When I eventually wrote, directed, edited, and acted in a video for the group (why not?), I somehow managed to convince my boss at Movie Place to allow me to shoot in his store after hours. MISTAKE! This sketch, in which I would play an asshole customer at a bookstore, should have been a no-brainer. It was a simple two people set-up requiring few angles, which was great, given my non-existent directing experience and the two hours I was allowed to film in the store before the alarm kicked in and the po-po arrived. Our two hour window proved somewhat of a godsend, actually. It allowed me an excuse not to shoot more than one take of anything. "Goddamn, why would we shoot again from the same angle? We already got this shit recorded. Let's move on. Time's a wastin'."

This sketch would not be a complete breeze, of course, as it would involve some special effects. We had to convincingly simulate a book covered with melted poo. After much contemplation, it seemed that the most logical/effective/quickest way of achieving the doody simulacrum would be to throw a piece of chocolate on a book and pop that shit in the microwave. Problem solved.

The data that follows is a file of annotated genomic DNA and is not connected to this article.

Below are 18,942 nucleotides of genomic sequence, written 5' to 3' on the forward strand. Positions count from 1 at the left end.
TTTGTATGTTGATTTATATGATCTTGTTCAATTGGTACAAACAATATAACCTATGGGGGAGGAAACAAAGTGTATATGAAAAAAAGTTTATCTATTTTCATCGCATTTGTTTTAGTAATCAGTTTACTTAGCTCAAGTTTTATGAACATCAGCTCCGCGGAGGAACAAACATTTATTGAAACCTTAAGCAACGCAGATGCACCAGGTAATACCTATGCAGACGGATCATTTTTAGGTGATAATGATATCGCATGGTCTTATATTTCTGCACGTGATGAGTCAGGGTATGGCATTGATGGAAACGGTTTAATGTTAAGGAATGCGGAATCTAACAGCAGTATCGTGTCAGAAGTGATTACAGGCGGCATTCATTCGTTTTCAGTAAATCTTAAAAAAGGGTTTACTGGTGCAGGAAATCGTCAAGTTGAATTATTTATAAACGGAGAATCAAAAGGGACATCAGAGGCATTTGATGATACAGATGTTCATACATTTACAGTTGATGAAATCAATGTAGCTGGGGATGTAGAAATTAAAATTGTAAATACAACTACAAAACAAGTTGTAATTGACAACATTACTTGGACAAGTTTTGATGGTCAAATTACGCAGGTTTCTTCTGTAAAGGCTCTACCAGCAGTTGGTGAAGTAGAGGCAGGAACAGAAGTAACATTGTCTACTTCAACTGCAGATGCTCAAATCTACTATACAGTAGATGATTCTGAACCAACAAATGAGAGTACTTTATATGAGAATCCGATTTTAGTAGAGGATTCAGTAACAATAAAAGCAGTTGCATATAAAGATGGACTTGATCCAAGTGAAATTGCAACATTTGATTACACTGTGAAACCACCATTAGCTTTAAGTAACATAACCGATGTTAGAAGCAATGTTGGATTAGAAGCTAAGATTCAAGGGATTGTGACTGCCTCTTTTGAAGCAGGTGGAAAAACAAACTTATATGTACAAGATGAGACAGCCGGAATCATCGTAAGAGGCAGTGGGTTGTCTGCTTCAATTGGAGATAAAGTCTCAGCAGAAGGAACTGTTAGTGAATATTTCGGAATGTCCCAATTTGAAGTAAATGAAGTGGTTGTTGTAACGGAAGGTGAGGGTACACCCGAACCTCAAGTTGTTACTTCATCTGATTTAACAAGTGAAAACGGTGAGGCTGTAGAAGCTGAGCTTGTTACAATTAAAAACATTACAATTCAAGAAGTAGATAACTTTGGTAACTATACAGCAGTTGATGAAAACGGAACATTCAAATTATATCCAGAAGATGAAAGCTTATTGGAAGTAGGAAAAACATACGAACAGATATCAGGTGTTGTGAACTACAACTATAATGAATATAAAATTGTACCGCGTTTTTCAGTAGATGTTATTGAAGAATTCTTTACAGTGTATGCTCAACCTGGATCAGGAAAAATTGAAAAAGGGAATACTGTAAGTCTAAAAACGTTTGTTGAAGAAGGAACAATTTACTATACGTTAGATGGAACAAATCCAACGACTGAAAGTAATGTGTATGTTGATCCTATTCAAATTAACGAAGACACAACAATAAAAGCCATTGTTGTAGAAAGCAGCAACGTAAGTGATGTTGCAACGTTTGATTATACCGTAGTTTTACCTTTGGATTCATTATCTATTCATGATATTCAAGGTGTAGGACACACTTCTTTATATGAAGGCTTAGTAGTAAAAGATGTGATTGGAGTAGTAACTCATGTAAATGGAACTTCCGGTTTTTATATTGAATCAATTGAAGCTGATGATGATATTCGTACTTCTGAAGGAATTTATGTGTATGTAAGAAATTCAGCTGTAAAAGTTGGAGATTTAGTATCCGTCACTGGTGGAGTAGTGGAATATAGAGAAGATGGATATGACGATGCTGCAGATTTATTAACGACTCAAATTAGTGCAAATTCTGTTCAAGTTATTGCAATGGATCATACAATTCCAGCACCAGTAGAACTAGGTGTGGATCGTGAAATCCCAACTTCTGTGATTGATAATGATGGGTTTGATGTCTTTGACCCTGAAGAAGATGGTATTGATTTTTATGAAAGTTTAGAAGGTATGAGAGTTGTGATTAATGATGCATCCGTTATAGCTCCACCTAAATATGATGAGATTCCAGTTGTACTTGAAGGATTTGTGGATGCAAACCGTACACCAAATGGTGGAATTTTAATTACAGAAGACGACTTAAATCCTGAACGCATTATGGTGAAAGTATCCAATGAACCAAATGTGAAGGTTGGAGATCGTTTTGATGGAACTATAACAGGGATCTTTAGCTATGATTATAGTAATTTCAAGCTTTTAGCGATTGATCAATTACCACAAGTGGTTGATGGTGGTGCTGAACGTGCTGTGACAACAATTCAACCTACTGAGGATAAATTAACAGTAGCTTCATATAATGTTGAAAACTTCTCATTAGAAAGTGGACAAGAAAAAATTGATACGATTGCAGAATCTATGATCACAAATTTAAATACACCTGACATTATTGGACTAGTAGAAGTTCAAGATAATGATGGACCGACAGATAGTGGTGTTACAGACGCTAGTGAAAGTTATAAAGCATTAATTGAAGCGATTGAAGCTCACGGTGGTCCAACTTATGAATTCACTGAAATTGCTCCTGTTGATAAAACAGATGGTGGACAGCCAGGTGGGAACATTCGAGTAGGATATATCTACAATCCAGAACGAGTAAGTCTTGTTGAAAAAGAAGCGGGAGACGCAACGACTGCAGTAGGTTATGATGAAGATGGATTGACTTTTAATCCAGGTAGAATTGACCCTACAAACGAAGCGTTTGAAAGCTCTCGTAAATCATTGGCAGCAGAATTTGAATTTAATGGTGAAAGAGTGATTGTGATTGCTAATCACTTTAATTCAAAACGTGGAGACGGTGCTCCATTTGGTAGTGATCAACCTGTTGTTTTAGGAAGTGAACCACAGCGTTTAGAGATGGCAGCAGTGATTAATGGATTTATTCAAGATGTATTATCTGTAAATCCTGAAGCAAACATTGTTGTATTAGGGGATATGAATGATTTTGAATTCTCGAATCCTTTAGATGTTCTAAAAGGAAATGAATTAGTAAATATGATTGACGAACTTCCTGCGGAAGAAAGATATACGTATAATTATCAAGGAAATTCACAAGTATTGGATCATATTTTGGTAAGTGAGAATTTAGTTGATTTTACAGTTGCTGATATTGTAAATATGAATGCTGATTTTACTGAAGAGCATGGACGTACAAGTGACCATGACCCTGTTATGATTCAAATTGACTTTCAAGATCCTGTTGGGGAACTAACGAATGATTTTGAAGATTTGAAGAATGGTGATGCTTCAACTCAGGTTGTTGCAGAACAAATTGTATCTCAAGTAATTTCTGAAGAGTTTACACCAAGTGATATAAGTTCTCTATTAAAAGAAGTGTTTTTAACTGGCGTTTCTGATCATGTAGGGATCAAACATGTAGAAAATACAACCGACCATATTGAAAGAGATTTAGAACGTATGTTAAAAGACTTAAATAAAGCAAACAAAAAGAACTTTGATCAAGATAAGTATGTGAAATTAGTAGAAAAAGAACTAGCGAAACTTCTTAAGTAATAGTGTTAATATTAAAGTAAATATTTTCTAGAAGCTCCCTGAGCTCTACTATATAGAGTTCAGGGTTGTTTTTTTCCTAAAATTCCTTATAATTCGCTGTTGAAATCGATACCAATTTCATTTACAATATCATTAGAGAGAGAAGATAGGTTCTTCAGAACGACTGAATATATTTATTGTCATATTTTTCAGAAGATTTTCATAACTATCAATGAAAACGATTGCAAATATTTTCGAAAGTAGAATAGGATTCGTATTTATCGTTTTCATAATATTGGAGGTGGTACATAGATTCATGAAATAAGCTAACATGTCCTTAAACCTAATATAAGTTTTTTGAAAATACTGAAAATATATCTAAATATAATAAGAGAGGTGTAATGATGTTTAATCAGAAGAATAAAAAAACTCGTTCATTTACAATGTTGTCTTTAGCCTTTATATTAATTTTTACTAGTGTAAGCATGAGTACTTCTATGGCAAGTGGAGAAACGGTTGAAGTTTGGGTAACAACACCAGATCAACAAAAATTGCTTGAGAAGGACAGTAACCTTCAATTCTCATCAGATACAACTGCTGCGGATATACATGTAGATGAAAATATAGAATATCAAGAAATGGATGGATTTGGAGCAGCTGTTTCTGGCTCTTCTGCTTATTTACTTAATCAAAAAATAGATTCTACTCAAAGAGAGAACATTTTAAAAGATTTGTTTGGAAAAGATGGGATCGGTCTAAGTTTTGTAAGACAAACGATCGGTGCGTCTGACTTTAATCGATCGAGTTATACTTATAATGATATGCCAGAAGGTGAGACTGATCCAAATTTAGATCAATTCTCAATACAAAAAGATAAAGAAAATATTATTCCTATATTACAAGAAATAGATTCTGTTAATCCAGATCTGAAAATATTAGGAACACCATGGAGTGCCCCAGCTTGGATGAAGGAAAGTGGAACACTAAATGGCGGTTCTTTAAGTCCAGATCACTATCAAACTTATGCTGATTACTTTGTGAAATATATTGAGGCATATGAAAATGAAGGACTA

It's much more difficult than one might assume (especially after having downed a Colt 45) to explain to a group of angry building tenants, worried that their homestead had been set ablaze, why you felt the need to microwave a book. Some people just can't be talked to. I mean, we did put the fire out, after all. We should have gotten some points for that. But no. It took some doin's and some mighty convincin' persuasions but these folks soon agreed not to call the cops. We were left to quickly finish shooting our piece, after which, we cleaned up any evidence of the night's mishap. None would be the wiser.